And I suppose in Jim Crow days their churches were a relatively safe place, maybe where they could be themselves.
    And I’d comment that bad things all too often lead to more bad things.

  • allforjoy

    Historically, church on Sunday was the one day slaves could let their light shine, worship, rest, renew and socialize with family and like-minded friends, etc.
    But in modern times we have very current reasons for high church attendance and religious affiliation. In difficult times, we attend because it strengthens our faith. It nourishes an inner strength that does not waiver in light of current events or personal struggles. In good times we go to give thanks and praise for our many blessings and to encourage others who may have challenges.
    The best way to know how we feel or why we do or don’t is to simply ask us.
    No pressure, no diamonds—Thomas Carlysle

  • allforjoy

    A little more…
    I grew up Catholic and was in Mass 6 days a week for years. I studied religion 5 days a week for 7 years. As an adult however, I felt that I was missing something. I was later a member of a Unity church for 20 years.
    The paradigm for African American church services is shifting. I’m now a member of the fastest growing African American church in the nation. Triumph Church has Baptist theology but a refreshing and current approach to worship. We are a multi-site church with services every Sunday in 3 locations. My Pastor preaches at every location, every Sunday. The multi-site concept gives members that “church home” feeling instead of the anonymity of being herded into a mega church building. We have a wonderful, substantive worship service that lasts about one hour and fifteen minutes. Even after a 30 minute drive to the burbs, I’m usually home by 1:30. Not very stereotypical, but it really works for us.
    Peace, love and blessings to all!
    I want to know God’s thoughts; the rest are details.—Albert Einstein

  • cknuck

    It is a little simple minded and short sighted to think African Americans are all Baptist or AME and to think that the slave mentality drives us to worship. If you don’t know what we find in worship or why we are so faithful then you just don’t know but when people attempt to define us they often just end us showing reasons why they are prejudice even when they claim to be liberal.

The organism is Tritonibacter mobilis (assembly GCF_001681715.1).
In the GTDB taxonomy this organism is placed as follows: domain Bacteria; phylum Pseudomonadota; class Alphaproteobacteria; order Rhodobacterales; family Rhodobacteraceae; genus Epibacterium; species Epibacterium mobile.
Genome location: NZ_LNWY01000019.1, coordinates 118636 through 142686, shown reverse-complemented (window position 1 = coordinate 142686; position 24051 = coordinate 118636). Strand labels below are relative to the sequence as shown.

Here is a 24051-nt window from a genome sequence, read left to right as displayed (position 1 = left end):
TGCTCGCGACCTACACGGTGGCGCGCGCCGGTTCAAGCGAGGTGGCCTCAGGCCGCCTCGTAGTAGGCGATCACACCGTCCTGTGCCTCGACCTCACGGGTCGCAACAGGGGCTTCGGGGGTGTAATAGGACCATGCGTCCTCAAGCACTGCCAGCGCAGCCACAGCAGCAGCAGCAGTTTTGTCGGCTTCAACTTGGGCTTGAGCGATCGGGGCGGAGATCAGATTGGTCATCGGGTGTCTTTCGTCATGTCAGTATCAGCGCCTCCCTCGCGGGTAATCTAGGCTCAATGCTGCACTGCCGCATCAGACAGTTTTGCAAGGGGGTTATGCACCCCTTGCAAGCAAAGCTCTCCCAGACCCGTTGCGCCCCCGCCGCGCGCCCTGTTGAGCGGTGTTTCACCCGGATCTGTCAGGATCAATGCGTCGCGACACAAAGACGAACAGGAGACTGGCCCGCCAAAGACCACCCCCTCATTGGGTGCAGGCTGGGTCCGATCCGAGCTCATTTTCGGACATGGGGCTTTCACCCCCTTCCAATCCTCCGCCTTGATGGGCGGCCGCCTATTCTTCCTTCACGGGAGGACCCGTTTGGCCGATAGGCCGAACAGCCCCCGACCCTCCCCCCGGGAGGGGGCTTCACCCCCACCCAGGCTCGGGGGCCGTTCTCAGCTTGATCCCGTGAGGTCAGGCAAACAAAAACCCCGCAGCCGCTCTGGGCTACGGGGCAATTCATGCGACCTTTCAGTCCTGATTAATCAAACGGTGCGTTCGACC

I am offended by the title of the article “Religiosity,” I mean really God forbid if we were spiritual. If you still think (and from the language here you do) we are a simple minded easily influenced all the same lacking diversity primal race then pull your head out of where ever it is and get to know us. It seems most have just as much faith in polls as we are reported to have in “religion.”

  • nnmns

    Well cknuck I talked about slave days because clearly a lot of people do what their parents taught them to do who were, in turn, doing what their parents taught them to do, and so forth. But you seem to take every opportunity to talk about liberals as prejudiced.
    Actually anyone can talk about why they do or don’t go to church but I think whites have no more expertise than anyone else about why their fellow whites go less, and similarly for blacks or chinese or etc. People who study such things may have some of the needed expertise.
    And finally some church goers seem to me to be among the least spiritual folks around. Notice I said “some”. It’s definitely not the same thing and the headline was accurate.